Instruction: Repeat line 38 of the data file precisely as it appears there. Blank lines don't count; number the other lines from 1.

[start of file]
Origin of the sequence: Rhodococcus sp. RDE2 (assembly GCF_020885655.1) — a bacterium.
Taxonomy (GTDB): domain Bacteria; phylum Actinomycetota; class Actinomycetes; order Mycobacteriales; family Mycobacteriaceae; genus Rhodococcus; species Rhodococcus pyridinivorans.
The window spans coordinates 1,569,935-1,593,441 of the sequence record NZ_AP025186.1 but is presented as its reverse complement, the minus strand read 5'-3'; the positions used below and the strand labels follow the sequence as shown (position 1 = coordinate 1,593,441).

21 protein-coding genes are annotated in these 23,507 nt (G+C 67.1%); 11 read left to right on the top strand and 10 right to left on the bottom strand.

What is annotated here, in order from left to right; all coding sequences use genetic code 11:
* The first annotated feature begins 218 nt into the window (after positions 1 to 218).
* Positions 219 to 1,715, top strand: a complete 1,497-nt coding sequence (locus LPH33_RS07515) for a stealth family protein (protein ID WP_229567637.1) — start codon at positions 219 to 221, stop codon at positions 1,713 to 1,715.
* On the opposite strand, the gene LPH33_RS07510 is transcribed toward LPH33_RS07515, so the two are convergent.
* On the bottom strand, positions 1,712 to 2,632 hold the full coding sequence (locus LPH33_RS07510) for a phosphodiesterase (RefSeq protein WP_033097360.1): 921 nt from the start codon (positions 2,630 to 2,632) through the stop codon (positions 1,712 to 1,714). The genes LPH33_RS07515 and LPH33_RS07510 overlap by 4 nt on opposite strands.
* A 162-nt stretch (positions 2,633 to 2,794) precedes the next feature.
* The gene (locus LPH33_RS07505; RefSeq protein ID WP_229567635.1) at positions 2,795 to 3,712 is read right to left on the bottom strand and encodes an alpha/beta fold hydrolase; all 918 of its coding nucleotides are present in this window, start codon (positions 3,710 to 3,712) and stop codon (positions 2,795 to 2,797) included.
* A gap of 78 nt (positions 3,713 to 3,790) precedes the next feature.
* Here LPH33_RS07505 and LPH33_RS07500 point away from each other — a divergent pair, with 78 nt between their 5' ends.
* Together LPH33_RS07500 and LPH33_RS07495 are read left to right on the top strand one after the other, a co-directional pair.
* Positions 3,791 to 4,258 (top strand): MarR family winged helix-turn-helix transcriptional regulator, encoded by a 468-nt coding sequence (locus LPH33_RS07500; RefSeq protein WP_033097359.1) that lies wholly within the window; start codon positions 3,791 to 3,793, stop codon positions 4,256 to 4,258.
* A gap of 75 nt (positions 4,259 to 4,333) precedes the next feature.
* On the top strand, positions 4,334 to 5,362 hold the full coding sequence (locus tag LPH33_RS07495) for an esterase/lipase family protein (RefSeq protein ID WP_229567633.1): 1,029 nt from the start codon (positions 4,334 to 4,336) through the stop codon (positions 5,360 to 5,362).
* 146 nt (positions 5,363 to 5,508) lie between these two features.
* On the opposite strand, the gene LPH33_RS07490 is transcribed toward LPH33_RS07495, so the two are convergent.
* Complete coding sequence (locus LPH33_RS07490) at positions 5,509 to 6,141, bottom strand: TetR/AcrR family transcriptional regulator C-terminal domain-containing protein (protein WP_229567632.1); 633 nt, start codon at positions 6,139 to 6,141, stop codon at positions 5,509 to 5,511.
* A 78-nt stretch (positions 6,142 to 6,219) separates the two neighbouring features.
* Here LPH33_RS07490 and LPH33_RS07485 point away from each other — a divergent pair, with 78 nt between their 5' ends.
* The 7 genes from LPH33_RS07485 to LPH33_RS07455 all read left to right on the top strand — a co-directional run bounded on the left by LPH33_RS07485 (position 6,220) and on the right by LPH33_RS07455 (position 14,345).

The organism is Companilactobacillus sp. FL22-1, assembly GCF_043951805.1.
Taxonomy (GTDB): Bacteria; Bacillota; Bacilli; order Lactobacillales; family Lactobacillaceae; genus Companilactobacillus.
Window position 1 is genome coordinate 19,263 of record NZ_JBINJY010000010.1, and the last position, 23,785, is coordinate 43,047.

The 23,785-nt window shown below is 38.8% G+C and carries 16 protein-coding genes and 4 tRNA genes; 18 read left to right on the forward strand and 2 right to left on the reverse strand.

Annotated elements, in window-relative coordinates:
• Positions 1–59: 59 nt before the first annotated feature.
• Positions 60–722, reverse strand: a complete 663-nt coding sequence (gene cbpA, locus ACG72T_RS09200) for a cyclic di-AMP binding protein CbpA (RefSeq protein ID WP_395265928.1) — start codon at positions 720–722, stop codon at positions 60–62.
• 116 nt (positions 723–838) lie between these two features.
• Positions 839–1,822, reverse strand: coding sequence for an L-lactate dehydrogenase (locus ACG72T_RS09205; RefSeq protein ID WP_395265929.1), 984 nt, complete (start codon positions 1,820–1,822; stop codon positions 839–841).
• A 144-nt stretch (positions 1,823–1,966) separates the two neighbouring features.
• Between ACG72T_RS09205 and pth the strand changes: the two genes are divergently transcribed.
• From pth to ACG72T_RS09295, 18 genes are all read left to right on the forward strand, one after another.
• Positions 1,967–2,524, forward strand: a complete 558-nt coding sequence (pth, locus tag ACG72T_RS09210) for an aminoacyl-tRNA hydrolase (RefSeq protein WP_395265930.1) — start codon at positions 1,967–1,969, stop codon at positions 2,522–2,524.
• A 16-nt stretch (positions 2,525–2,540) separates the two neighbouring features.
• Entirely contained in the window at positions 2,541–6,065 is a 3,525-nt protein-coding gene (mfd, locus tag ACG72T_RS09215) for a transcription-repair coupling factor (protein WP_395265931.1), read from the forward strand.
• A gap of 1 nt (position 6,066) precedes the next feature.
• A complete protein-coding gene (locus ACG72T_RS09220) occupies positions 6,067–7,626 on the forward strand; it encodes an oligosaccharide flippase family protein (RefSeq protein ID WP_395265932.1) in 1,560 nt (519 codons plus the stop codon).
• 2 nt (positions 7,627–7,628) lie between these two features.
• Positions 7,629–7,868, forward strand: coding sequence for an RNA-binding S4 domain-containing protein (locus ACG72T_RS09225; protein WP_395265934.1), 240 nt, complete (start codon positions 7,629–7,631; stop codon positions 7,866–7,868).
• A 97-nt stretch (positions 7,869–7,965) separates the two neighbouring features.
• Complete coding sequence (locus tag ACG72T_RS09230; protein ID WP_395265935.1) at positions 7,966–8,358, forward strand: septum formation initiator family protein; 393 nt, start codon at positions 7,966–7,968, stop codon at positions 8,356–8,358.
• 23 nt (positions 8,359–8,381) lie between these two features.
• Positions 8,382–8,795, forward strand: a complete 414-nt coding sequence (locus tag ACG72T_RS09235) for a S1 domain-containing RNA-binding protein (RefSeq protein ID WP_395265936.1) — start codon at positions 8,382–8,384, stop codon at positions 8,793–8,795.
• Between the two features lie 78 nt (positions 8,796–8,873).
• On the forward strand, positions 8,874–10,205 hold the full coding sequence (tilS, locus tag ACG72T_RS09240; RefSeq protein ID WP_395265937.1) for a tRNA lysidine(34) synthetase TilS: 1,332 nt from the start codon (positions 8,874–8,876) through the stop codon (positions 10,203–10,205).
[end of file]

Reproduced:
• Entirely contained in the window at positions 2,541–6,065 is a 3,525-nt protein-coding gene (mfd, locus tag ACG72T_RS09215) for a transcription-repair coupling factor (protein WP_395265931.1), read from the forward strand.